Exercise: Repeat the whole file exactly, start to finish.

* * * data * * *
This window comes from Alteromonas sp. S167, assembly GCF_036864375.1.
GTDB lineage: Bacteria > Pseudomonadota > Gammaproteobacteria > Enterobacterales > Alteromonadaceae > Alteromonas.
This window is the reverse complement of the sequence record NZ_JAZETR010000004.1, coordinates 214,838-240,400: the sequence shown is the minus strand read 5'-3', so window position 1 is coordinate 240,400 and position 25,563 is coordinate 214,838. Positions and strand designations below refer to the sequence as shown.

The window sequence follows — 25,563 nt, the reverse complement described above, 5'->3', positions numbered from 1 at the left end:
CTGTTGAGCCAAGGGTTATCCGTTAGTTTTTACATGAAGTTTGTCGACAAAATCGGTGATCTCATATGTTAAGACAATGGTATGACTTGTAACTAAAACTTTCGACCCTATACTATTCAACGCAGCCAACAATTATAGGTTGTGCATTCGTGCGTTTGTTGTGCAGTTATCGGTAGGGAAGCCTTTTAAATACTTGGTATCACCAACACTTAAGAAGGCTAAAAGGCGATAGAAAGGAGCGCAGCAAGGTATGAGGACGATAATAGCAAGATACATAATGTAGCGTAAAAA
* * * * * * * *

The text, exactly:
This window comes from Alteromonas sp. S167, assembly GCF_036864375.1.
GTDB lineage: Bacteria > Pseudomonadota > Gammaproteobacteria > Enterobacterales > Alteromonadaceae > Alteromonas.
This window is the reverse complement of the sequence record NZ_JAZETR010000004.1, coordinates 214,838-240,400: the sequence shown is the minus strand read 5'-3', so window position 1 is coordinate 240,400 and position 25,563 is coordinate 214,838. Positions and strand designations below refer to the sequence as shown.

The window sequence follows — 25,563 nt, the reverse complement described above, 5'->3', positions numbered from 1 at the left end:
CTGTTGAGCCAAGGGTTATCCGTTAGTTTTTACATGAAGTTTGTCGACAAAATCGGTGATCTCATATGTTAAGACAATGGTATGACTTGTAACTAAAACTTTCGACCCTATACTATTCAACGCAGCCAACAATTATAGGTTGTGCATTCGTGCGTTTGTTGTGCAGTTATCGGTAGGGAAGCCTTTTAAATACTTGGTATCACCAACACTTAAGAAGGCTAAAAGGCGATAGAAAGGAGCGCAGCAAGGTATGAGGACGATAATAGCAAGATACATAATGTAGCGTAAAAA